Constipation/Fecal Impaction: Constipation is defined as 3 or fewer bowel movements in a week. For the most part, constipation is more uncomfortable than it is life-threatening. However, it becomes a fecal impaction when feces bulks up and causes a complete bowel obstruction Although not typically life-threatening, it can lead to severe complications if not treated. Pain is typically found in the lower right quadrant and middle regions.
Bowel Perforation (Blast Injury): Also known as “Blast Belly“; caused by a primary blast wave that results in an over-pressure of air-filled organs, particularly the small bowel. This is included in a non-tactical protocol is because these injuries can be extremely subtle and not show symptoms for days at a time.
The signs and symptoms listed don’t necessarily manifest together in all etiologies of abdominal pain, but rather serve as individual red flags for when to suspect an abdominal emergency. This is what each sign/symptom could indicate:
Severe, persistent, or worsening abdominal pain: indicates a hemorrhage or infection that is getting worse in the absence of treatment. Non-specific, but indicates that this is not a self-resolving issue.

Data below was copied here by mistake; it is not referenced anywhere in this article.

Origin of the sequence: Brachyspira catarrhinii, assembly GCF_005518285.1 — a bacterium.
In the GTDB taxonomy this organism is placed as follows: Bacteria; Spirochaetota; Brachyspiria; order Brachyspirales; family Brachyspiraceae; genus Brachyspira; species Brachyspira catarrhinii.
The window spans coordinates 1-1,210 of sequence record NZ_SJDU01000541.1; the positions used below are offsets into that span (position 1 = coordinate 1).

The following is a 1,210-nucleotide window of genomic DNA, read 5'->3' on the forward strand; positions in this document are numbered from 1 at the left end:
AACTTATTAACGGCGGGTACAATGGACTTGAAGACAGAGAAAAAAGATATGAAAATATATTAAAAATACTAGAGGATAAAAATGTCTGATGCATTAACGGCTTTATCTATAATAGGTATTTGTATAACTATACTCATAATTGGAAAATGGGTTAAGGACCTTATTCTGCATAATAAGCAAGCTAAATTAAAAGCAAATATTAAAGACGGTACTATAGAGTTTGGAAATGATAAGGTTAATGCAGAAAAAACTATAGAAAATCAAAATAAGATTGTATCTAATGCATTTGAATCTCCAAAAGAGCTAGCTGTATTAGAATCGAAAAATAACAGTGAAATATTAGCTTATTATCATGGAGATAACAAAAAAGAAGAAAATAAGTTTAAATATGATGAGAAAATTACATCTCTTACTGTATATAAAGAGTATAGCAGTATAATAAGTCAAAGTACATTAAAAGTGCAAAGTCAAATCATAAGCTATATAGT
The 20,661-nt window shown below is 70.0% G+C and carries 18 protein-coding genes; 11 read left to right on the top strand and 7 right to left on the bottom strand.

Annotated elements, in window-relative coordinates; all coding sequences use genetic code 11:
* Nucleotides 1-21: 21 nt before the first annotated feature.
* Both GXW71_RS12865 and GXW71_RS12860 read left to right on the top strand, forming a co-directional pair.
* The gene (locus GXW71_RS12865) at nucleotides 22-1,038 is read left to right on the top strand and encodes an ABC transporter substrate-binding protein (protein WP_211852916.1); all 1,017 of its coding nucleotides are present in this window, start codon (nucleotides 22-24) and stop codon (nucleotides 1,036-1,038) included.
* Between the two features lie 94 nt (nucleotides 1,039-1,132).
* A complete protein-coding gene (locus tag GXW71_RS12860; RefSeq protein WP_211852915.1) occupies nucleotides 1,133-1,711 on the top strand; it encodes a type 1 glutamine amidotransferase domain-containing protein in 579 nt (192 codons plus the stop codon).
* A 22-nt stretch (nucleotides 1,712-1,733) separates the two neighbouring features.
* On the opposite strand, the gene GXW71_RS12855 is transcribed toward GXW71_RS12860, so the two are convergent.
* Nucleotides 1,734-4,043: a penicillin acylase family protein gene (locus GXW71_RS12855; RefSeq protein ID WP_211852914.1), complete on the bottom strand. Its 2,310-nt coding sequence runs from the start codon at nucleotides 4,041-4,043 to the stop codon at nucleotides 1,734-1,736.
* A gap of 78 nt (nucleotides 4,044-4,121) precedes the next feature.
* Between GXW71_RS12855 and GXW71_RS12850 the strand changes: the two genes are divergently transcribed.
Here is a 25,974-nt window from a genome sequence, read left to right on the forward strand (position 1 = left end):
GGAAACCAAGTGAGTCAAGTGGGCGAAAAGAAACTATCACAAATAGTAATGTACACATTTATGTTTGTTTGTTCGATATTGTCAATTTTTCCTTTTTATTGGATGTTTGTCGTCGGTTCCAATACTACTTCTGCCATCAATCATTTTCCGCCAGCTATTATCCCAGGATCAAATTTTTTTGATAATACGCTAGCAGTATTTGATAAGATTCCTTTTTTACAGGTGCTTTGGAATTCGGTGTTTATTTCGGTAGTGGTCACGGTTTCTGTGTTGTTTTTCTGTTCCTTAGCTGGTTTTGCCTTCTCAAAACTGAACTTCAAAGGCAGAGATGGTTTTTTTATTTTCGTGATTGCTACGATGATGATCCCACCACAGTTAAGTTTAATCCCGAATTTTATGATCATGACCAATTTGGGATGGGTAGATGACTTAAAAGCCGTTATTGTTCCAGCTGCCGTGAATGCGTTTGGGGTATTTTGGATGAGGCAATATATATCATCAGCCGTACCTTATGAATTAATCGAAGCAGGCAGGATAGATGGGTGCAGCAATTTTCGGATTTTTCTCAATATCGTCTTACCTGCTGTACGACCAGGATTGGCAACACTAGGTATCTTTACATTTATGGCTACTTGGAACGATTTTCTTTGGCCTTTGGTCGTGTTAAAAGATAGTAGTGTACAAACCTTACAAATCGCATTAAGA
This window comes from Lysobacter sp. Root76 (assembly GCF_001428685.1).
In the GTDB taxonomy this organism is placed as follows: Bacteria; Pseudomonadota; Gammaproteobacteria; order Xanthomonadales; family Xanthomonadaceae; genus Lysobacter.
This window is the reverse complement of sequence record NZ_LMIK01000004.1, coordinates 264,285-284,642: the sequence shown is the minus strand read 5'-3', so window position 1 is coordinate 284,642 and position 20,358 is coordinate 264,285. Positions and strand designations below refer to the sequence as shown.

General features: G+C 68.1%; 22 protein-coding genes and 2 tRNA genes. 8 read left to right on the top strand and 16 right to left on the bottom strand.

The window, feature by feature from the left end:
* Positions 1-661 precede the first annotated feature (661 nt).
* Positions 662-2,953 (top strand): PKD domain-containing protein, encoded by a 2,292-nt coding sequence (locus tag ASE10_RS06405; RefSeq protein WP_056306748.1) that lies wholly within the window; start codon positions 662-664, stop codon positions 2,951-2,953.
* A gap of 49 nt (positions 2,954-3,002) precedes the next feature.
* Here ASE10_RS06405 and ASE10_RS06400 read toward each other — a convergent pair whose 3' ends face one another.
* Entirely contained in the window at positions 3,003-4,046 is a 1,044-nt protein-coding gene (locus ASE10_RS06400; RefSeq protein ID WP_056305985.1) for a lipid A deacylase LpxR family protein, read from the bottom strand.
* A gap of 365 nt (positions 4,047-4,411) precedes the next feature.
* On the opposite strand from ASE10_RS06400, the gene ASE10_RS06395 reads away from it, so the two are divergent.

Rigid abdomen: involuntary response by the abdominal muscles in response to a peritoneal irritation; designed to protect the abdominal organs from further damage.
Rebound Tenderness: Also known as “Blumberg’s sign“; refers to tenderness elicited by the release of abdominal pressure, rather than the application of it. It’s a very common test for appendicitis.
Fever: Any fever is a common indication for some bodily infection. Paired w/ abdominal pain, this can be an ominous sign for sepsis.
Uncontrollable Vomiting: Can be an indication of constant irritation of the GI tract, potentially caused by a virus, bacteria, hemorrhage, etc.
Absent bowel sounds: A reasonably noisy abdomen is typically a good thing; it means that your digestive tract is working properly. However, the absence of noise may indicate that there is a bowel obstruction.
Bloody vomitus/stool: An obvious indicator of bleeding in the GI tract; can sometimes be difficult to differentiate between blood and something naturally ingested in the diet.
Black tarry stools: Indicates bleeding in the upper GI tract. When blood is processed through the GI tract, it comes out the other end as black and tarry stools known as “Melena”. Smells awful too.
Coffee-ground Vomitus: indicates blood sitting in the stomach, will be darker the longer it sits before vomiting.